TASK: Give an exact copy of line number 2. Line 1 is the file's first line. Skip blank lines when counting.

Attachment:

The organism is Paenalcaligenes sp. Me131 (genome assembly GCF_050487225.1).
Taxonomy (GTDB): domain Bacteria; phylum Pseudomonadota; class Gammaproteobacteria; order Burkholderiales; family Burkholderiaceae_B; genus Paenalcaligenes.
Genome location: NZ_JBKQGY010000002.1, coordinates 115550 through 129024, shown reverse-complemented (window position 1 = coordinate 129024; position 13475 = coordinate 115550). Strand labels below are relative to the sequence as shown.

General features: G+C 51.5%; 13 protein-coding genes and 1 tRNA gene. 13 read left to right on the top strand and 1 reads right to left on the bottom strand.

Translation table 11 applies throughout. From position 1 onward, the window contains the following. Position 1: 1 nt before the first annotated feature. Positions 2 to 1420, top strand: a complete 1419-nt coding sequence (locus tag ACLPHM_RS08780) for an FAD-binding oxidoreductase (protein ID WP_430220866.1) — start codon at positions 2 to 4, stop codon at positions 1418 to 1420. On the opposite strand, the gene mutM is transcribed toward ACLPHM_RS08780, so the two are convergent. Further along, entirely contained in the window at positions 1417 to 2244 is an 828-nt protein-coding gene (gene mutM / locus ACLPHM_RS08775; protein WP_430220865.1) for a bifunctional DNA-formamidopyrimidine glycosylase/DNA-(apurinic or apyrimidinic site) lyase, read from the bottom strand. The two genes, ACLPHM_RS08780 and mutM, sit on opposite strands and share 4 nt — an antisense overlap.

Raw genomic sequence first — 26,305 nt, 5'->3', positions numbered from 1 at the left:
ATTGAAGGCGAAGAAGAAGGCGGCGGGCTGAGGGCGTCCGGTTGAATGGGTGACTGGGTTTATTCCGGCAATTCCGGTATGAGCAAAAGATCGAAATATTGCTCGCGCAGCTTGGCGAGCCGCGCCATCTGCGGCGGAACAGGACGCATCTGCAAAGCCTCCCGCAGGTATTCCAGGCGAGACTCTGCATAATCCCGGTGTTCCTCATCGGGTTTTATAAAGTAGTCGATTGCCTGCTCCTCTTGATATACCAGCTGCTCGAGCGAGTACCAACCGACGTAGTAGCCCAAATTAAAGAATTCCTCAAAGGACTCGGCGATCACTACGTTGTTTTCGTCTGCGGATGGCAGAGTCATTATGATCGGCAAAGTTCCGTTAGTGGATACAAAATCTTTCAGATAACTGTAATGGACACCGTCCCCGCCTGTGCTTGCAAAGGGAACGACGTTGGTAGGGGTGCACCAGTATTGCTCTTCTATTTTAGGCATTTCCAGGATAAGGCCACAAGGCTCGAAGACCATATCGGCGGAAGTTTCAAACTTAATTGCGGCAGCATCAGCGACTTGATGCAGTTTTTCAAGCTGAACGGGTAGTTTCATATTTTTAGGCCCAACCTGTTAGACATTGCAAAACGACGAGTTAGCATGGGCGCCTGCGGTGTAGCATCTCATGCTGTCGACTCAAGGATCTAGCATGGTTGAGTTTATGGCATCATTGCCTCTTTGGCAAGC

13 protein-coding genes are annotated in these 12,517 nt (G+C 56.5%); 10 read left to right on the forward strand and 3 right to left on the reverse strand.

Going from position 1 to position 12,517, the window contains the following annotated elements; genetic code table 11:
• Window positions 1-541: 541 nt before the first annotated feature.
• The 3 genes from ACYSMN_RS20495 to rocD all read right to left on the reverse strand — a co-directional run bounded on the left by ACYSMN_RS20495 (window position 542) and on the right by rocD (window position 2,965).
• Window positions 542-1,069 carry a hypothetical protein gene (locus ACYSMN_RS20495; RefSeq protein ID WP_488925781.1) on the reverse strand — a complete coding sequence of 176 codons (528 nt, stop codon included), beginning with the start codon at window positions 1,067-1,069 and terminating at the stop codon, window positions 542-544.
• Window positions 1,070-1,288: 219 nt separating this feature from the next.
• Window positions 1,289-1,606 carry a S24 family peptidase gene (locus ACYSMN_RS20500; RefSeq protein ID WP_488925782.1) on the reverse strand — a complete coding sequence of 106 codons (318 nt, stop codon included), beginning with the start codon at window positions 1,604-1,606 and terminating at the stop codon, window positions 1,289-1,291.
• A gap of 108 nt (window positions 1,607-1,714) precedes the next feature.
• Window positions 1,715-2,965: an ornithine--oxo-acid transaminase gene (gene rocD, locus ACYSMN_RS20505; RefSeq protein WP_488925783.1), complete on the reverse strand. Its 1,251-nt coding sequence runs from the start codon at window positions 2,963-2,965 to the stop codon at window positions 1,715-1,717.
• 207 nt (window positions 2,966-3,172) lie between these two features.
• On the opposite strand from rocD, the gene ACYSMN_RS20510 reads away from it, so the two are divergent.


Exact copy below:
Taxonomy (GTDB): domain Bacteria; phylum Pseudomonadota; class Gammaproteobacteria; order Burkholderiales; family Burkholderiaceae_B; genus Paenalcaligenes.